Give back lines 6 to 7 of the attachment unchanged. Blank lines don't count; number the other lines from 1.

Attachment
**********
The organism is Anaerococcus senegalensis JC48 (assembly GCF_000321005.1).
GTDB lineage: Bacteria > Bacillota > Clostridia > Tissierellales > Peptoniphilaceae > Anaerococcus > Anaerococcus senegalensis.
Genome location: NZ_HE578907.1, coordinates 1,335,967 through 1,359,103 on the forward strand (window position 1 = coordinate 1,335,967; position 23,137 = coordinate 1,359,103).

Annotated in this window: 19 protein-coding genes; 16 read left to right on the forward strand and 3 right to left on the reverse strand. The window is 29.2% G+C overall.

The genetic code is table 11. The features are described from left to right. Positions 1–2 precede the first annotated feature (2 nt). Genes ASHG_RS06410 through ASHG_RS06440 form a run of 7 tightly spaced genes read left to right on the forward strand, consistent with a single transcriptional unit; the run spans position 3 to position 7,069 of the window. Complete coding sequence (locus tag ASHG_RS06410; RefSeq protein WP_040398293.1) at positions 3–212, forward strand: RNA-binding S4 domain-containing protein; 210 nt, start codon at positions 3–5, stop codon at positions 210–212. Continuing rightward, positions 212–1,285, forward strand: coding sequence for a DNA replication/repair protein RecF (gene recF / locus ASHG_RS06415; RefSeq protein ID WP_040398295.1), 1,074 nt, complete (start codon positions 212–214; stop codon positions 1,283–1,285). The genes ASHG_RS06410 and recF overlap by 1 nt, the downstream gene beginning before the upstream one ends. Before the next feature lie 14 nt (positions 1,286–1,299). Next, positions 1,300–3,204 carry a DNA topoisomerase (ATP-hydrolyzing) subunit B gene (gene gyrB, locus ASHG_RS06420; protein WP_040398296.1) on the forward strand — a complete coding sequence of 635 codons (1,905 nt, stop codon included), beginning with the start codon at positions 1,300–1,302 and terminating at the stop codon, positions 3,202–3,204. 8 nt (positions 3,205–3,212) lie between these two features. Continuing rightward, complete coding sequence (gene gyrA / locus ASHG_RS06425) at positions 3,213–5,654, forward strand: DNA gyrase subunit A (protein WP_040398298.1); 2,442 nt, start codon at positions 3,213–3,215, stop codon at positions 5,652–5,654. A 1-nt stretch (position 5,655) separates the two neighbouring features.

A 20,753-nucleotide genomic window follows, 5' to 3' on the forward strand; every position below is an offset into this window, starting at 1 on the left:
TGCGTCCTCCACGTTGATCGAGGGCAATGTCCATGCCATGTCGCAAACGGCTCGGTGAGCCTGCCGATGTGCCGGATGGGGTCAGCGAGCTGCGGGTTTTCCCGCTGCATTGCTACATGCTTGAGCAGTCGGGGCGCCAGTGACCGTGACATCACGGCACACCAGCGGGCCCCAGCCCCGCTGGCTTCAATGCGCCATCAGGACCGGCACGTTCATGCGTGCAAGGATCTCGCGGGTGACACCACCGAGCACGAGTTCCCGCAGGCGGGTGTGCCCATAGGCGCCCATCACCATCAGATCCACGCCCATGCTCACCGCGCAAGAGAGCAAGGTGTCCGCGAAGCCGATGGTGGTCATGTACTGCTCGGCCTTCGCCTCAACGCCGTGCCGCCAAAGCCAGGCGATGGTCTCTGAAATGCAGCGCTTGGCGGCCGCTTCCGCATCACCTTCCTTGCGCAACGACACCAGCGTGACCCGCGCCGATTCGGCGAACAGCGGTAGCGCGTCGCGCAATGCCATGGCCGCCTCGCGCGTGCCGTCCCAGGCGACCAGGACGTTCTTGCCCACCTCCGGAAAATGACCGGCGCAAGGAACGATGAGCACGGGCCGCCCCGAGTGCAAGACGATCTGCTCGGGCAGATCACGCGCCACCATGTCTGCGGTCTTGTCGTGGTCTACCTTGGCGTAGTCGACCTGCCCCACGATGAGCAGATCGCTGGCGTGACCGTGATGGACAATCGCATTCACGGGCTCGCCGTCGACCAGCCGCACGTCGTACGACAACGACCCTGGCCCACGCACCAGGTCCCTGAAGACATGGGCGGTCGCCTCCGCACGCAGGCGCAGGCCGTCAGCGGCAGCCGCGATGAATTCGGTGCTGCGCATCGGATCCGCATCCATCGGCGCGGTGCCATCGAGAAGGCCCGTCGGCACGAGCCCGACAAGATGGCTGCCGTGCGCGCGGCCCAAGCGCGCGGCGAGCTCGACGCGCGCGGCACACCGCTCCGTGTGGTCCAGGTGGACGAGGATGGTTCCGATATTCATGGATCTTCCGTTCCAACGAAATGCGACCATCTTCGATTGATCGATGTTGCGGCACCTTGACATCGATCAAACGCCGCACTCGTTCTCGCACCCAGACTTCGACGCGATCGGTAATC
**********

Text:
A 20,753-nucleotide genomic window follows, 5' to 3' on the forward strand; every position below is an offset into this window, starting at 1 on the left:
TGCGTCCTCCACGTTGATCGAGGGCAATGTCCATGCCATGTCGCAAACGGCTCGGTGAGCCTGCCGATGTGCCGGATGGGGTCAGCGAGCTGCGGGTTTTCCCGCTGCATTGCTACATGCTTGAGCAGTCGGGGCGCCAGTGACCGTGACATCACGGCACACCAGCGGGCCCCAGCCCCGCTGGCTTCAATGCGCCATCAGGACCGGCACGTTCATGCGTGCAAGGATCTCGCGGGTGACACCACCGAGCACGAGTTCCCGCAGGCGGGTGTGCCCATAGGCGCCCATCACCATCAGATCCACGCCCATGCTCACCGCGCAAGAGAGCAAGGTGTCCGCGAAGCCGATGGTGGTCATGTACTGCTCGGCCTTCGCCTCAACGCCGTGCCGCCAAAGCCAGGCGATGGTCTCTGAAATGCAGCGCTTGGCGGCCGCTTCCGCATCACCTTCCTTGCGCAACGACACCAGCGTGACCCGCGCCGATTCGGCGAACAGCGGTAGCGCGTCGCGCAATGCCATGGCCGCCTCGCGCGTGCCGTCCCAGGCGACCAGGACGTTCTTGCCCACCTCCGGAAAATGACCGGCGCAAGGAACGATGAGCACGGGCCGCCCCGAGTGCAAGACGATCTGCTCGGGCAGATCACGCGCCACCATGTCTGCGGTCTTGTCGTGGTCTACCTTGGCGTAGTCGACCTGCCCCACGATGAGCAGATCGCTGGCGTGACCGTGATGGACAATCGCATTCACGGGCTCGCCGTCGACCAGCCGCACGTCGTACGACAACGACCCTGGCCCACGCACCAGGTCCCTGAAGACATGGGCGGTCGCCTCCGCACGCAGGCGCAGGCCGTCAGCGGCAGCCGCGATGAATTCGGTGCTGCGCATCGGATCCGCATCCATCGGCGCGGTGCCATCGAGAAGGCCCGTCGGCACGAGCCCGACAAGATGGCTGCCGTGCGCGCGGCCCAAGCGCGCGGCGAGCTCGACGCGCGCGGCACACCGCTCCGTGTGGTCCAGGTGGACGAGGATGGTTCCGATATTCATGGATCTTCCGTTCCAACGAAATGCGACCATCTTCGATTGATCGATGTTGCGGCACCTTGACATCGATCAAACGCCGCACTCGTTCTCGCACCCAGACTTCGACGCGATCGGTAATC